I used to wonder. What criteria does Silverline's Alan Yun use to determine how to flesh out his product line? You see, he is one of the only manufacturers I know who actively competes against himself! Looking at his $8,000 Bolero [left] and today's $6499 Sonata Mk III [below], one could reasonably ask: Why two speakers so similar? Then there's the $8000 La Folia [right], which sells for the same price as the Bolero but is of radically different design. What's the deal?

Well, my own observation calls Alan Yun an incredibly talented designer. He knows exactly where he wants to go and doesn't seem to enjoy taking the same exact path twice. Perhaps he reads Heraclitus? Like a talented chef, he also knows how to appease more than one kind of appetite, how to broaden his menu and thus build out his audience.

Though very competent, these drivers also cost far less than many better-known drivers. Thus, Yun can bring to market a speaker that magnificently embodies his own concept of what is important in music reproduction. These truly are products of his love, of both speaker design and music. And if the two speakers were natural competitors to each other? So be it. How to loose with more choices? My theory is supported by numerous conversations with speaker-meister Yun over the years. I can tell you that he takes as much -- if not more -- pride in this part of his line as he does in his dearer products. Having owned his Sonata MkII for three years, I don't blame him one wit.
On one hand, he'll design a speaker like his Bolero, using premium drivers and parts which -- dare I say it? -- will appeal to the brand-conscious audiophile. Before I'm accused of maligning this segment of his line, the fact remains that he uses first-class drivers to deliver a premium product that sells for pennies on the dollar when compared to what other companies deliver a similar product for. And they sound good, too. Real good. At the same time, Alan also builds a line of speakers from his heart -speakers that allow him to express his art. He builds those models with either transducers he makes himself, or drivers with little snob appeal that he knows will turn out an eminently musical product.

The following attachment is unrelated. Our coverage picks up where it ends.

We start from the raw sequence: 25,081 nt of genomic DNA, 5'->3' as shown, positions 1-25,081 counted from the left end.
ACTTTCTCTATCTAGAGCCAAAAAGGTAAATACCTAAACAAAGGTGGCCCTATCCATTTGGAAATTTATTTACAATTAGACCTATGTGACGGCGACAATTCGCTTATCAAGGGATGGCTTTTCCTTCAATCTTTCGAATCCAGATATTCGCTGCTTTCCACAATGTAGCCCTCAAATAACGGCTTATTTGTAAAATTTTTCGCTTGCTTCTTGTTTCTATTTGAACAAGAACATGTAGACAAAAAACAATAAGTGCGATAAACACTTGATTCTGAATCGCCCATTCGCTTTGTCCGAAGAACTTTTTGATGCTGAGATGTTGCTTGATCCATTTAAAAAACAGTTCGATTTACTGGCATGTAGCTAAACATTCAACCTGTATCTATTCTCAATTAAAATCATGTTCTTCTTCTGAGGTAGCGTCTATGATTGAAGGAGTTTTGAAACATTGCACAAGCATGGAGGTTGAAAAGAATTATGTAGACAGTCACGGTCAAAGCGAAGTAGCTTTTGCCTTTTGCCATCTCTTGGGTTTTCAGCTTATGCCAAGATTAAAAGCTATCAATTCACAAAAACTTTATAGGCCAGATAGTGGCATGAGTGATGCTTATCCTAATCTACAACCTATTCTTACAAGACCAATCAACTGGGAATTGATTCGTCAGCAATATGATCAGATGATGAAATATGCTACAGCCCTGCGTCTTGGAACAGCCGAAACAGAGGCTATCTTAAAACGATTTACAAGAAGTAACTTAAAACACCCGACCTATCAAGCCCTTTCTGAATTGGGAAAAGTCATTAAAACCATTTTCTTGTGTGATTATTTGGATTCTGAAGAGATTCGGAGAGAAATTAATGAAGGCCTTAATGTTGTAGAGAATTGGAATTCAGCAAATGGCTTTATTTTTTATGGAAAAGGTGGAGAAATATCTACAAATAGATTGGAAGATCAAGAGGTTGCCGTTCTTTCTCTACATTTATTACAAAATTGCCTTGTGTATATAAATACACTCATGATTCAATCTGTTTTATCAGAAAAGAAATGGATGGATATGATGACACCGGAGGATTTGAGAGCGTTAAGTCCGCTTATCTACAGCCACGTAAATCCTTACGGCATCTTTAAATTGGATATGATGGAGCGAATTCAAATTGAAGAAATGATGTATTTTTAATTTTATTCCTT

And nowhere is this point made more evident than with the speakers under review: The Silverline Sonata MkIII. As compared to his MkII Sonatas (which I reviewed for SoundStage! before purchasing them) the Sonata III is, for most intents and purposes, a completely different speaker. The cabinet is smaller (43 x 12 x 12 inches), of a completely different shape and, at 110 lbs, 20 lbs. lighter. More robustly built, panel thickness varies from 2 to 2.5 inches and exceeds that of the MkII.

Instead of its predecessor's dual 10-inch woofers, the 4-way Sonata III uses a single premium Dynaudio 9.5-incher that features an oversized 4-inch voice coil and double magnet structure. Bridging between midrange and woofer is a 7-inch Dynaudio mid-woofer replacing the SEAS of the MkII. On top, the Sonata III sports a new tweeter, the 1.25-inch Dynaudio Esotec, which Yun claims is several times more expensive than the LPG tweeter formerly used. But what keeps the Sonata III a Sonata is Yun's beloved 2" dome midrange by Germany's LPG. It's the heart and soul of the speaker.

I suspect it's a driver he'll use for as long as LPG will produce it. New is the option of a black piano finish at no extra cost. Carried over from the MkII are the uncommonly beautiful Burled Briarwood and impeccable Rosewood finishes - all at unchanged prices. Lost are the old binding posts that I found difficult to use with thicker WBT spades. Gained are wonderful shrouded and easy to use WBT style binding posts [right]. My single caveat regarding the construction of the MkII Sonata has also been addressed. First, rather than the four spiked feet previously used, the MkIIIs use three. Second, the new spikes are longer, sharper and much better suited to stabilize the speaker on thickly padded carpet. Three, the threaded inserts on the bottom of the speaker are more rugged now, though Silverline still strongly suggests finalizing placement before their installation.